The subscription model – where customers pay for access, but not necessarily ownership – is familiar, and increasingly prevalent. Spotify and Netflix are amongst the best known examples, but subscriptions are now found in fashion – a new wardrobe weekly – and even automobiles, with Porsche Drive that offers a new car every month. And now also in watches: Breitling becomes the first major watch brand to offer a subscription with BreitlingSelect.
More accurately, BreitlingSelect is a combination of a subscription and instalment payment plan. It starts with the wearer rotating amongst a handful of trial watches over a year, while paying a monthly fee. But at the end of the year, the total fee paid can be put towards buying one of the watches worn during the trial.
Watch subscription isn’t novel. New York-based ElevenJames launched with much fanfare in 2013, before shutting down quietly five years later. There have been plenty more similar services offered in several of the world’s major watch markets, but few have been sustainable. Consumers quickly realise it makes more sense to save for a watch, rather than paying subscription fees, which are by nature hefty since the timepieces being subscribed to are luxury watches.
Breitling clearly believes that its subscription service can buck that trend. The crucial difference between BreitlingSelect and everything that has come before is the brand – BreitlingSelect is being offered by the watch manufacturer itself, which should make the economics a bit more sound.
Breitling’s programme shows promise, to a certain extent. It makes the most sense for potential consumers who already know that they want a Breitling, but not which Breitling.
However, BreitlingSelect’s subscription fees are sizeable. Subscribers fork out almost US$2,000 in total over the 12-month contract, or about as much as a basic, 1990s Breitling would cost on the secondary market.
The current range of models in BreitlingSelect is relatively bland, with most of the brand’s fancier models, namely those powered by the in-house Calibre 01, being unavailable. The range is wide, in the sense that it covers almost all of the case shapes and sizes that Breitling offers, which again makes it useful for someone who wants something from the brand but hasn’t yet made up his or her mind.
While the specifics of BreitlingSelect can be debated, the programme has significance; it’s a testament to the brand’s dedication to having a strong digital presence, something its chief executive Georges Kern has emphasised publicly over and over. By the benchmarks of the very-traditional Swiss watch industry, Breitling has been innovative in how it interacts with its customers, offering clients more avenues to connect with the brand.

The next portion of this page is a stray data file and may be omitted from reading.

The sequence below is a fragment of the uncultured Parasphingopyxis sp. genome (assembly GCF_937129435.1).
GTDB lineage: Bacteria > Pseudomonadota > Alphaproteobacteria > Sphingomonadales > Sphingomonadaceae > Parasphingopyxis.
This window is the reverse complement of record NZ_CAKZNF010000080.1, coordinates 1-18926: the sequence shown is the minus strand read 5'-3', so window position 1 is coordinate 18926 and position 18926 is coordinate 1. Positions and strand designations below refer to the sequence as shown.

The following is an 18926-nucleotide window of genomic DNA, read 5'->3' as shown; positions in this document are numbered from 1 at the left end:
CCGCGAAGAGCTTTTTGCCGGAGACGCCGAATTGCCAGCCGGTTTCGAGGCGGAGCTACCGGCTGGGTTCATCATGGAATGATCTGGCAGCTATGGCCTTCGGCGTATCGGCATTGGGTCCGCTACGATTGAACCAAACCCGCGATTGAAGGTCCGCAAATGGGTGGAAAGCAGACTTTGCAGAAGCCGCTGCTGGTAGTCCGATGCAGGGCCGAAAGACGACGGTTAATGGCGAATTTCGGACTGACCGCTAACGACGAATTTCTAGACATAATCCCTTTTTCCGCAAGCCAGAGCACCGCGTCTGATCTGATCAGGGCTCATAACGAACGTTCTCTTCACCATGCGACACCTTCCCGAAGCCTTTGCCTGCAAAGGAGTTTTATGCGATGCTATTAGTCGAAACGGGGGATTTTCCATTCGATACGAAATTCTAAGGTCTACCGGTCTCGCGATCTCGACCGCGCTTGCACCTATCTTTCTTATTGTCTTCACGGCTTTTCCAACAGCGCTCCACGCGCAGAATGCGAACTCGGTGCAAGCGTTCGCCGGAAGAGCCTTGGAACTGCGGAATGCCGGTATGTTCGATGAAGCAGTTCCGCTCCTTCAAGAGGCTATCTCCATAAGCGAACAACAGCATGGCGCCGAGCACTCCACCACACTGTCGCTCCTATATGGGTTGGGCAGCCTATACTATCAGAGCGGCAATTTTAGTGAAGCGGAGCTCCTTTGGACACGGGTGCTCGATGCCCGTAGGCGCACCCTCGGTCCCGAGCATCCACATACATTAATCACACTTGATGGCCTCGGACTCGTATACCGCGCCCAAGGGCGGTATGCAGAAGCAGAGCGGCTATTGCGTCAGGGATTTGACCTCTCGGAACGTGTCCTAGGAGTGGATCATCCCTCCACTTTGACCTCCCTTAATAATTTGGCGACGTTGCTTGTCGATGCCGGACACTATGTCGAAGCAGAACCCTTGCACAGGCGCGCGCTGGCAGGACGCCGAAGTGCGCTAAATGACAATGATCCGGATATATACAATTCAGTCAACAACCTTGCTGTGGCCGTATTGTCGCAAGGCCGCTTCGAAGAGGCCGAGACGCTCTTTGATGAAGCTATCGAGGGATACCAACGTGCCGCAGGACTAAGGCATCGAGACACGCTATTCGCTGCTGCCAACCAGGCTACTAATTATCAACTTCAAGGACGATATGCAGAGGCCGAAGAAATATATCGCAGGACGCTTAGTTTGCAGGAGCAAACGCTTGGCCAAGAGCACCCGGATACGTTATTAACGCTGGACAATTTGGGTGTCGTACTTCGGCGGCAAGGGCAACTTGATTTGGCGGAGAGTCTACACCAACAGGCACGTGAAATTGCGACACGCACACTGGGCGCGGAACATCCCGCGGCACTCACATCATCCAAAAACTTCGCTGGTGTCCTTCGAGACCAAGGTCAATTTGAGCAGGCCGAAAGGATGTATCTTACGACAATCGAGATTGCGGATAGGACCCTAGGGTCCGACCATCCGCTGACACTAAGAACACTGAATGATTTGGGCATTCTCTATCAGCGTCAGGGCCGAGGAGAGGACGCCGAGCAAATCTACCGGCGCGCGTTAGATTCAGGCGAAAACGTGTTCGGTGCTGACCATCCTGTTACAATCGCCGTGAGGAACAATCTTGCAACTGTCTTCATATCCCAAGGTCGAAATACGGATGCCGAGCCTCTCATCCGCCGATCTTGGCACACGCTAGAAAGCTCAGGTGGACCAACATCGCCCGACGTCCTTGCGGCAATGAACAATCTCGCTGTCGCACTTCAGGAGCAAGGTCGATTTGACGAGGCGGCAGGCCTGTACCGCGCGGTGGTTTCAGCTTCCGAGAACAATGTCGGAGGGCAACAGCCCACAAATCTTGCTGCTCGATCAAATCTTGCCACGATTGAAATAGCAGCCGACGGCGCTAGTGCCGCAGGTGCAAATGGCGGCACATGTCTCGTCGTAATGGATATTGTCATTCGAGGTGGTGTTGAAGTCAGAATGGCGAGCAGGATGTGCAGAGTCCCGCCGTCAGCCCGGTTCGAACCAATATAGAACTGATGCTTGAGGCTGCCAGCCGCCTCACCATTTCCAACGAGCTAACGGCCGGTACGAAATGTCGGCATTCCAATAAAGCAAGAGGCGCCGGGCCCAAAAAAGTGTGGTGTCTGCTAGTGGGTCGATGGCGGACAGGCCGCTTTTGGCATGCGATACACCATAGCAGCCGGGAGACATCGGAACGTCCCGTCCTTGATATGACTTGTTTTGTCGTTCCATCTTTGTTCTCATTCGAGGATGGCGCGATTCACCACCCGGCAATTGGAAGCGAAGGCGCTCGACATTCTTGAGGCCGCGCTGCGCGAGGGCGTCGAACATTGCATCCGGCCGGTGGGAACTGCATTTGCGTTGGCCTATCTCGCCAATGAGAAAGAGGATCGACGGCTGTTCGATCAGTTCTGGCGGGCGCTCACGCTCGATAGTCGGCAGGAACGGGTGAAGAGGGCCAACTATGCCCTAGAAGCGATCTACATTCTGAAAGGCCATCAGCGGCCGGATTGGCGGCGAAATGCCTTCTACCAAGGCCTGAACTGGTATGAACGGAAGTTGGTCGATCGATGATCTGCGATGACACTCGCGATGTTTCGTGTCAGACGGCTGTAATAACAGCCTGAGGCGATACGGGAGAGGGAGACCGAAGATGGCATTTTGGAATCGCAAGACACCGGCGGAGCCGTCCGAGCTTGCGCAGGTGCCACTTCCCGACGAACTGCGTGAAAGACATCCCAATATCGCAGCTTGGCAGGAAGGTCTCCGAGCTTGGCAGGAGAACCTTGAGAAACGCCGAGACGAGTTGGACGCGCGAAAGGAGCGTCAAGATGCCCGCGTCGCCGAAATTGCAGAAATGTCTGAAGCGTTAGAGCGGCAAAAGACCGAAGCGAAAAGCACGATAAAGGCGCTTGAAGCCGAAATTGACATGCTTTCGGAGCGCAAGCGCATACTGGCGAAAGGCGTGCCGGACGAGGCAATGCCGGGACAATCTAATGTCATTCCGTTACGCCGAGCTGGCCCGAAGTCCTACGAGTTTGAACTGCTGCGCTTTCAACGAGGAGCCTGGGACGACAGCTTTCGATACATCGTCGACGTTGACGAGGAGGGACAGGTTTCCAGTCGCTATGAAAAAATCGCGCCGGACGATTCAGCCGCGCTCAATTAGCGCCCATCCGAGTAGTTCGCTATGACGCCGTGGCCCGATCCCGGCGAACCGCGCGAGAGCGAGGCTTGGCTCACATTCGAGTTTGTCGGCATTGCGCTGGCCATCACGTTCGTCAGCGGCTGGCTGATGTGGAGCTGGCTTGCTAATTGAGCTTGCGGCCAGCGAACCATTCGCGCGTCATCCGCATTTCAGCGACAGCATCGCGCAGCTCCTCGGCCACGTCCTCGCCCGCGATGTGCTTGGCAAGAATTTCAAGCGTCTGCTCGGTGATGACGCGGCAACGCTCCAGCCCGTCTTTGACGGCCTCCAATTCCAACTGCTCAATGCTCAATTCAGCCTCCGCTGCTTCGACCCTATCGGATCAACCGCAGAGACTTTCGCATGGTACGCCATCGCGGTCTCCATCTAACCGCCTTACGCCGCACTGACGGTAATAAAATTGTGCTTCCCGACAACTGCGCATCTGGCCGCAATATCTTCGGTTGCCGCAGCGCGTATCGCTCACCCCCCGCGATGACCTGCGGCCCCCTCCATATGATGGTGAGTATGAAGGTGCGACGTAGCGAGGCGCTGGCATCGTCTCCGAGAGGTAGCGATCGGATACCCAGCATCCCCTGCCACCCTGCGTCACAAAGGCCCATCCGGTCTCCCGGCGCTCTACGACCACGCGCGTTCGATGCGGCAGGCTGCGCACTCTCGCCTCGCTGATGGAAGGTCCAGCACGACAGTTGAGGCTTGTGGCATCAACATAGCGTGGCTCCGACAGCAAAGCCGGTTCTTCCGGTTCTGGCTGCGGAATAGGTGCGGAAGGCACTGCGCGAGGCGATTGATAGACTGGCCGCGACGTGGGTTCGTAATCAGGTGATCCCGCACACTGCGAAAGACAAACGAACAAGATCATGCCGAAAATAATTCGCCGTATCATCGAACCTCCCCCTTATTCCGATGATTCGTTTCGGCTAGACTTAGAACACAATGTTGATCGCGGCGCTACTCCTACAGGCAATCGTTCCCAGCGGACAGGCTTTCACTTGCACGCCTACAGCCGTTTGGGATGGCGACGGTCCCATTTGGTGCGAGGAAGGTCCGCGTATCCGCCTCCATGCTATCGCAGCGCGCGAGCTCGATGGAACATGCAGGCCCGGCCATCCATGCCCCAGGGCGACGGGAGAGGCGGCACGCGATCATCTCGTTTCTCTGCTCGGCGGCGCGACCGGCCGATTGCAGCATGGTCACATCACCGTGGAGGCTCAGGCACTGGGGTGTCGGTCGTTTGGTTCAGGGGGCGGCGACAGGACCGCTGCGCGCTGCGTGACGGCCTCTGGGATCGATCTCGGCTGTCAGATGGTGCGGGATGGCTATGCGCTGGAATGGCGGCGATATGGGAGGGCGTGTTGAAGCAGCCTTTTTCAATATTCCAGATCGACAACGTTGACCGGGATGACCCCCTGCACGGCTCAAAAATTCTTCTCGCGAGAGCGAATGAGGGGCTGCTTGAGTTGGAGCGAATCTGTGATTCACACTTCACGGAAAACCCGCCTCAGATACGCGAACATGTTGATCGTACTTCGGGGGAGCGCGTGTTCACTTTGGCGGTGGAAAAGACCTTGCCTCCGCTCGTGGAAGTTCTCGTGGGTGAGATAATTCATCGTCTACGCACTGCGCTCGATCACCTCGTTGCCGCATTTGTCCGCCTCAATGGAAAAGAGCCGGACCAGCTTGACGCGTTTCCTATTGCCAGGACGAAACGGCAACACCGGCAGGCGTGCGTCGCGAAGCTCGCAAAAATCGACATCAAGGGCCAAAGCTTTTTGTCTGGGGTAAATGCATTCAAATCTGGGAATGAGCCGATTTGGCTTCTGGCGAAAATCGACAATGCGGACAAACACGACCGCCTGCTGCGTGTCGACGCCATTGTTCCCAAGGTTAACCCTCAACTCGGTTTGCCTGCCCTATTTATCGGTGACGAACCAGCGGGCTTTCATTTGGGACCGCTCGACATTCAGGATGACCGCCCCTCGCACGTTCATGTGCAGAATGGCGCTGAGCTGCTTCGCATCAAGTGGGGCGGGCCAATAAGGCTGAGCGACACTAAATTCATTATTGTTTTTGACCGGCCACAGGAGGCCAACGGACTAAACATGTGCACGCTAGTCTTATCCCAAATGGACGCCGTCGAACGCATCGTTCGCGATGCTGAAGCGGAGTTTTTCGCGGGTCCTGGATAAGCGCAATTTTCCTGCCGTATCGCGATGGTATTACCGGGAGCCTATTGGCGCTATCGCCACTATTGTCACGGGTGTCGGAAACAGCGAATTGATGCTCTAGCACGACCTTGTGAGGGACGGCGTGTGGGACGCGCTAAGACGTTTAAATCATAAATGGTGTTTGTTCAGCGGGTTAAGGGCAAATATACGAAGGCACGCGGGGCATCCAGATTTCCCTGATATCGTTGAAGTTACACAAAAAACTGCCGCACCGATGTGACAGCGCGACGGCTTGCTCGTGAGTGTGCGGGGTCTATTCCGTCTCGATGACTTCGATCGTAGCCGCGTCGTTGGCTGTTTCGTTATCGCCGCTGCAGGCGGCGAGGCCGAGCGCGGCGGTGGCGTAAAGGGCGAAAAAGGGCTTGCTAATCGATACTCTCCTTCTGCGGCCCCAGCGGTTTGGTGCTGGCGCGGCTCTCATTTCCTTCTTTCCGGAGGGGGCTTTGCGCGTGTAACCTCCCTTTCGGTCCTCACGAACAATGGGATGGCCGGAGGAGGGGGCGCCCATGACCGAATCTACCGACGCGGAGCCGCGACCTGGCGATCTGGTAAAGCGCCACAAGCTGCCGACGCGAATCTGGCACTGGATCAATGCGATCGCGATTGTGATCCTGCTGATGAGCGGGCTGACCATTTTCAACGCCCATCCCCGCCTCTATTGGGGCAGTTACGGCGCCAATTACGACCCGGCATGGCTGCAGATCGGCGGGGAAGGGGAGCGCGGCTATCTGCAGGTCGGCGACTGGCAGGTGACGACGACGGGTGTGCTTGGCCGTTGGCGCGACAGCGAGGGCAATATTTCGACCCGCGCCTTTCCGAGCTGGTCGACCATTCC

How it works
BreitlingSelect gives members the chance to try up to three different models over 12 months, for between one to six months for each watch.
Subscribers can choose their watches from an online catalogue made up of models from the Navitimer, Avenger, SuperOcean, Premier, and Aviator 8 collections. After a watch is returned, the next watch can be selected via the same online portal.
The commitment is for 12-months, and starts with a one-time fee of US$450, as well as monthly payments of US$129. In short, the bill is US$1,998 for the opportunity to wear three Breitling watches for a year.
But the total paid is not only a subscription fee. At the end of the one-year contract, subscribers can elect to purchase one of the watches that they tried out. The monthly subscription fees already paid can be converted into “Squad Points” used to offset the final purchase price of the watch, making the monthly fees a downpayment of sorts on the final purchase.
BreitlingSelect is available in the United States for now, and slated to launch in Austria, Germany, France, the United Kingdom, and Switzerland in the upcoming months.
For more, visit Breitling.com.
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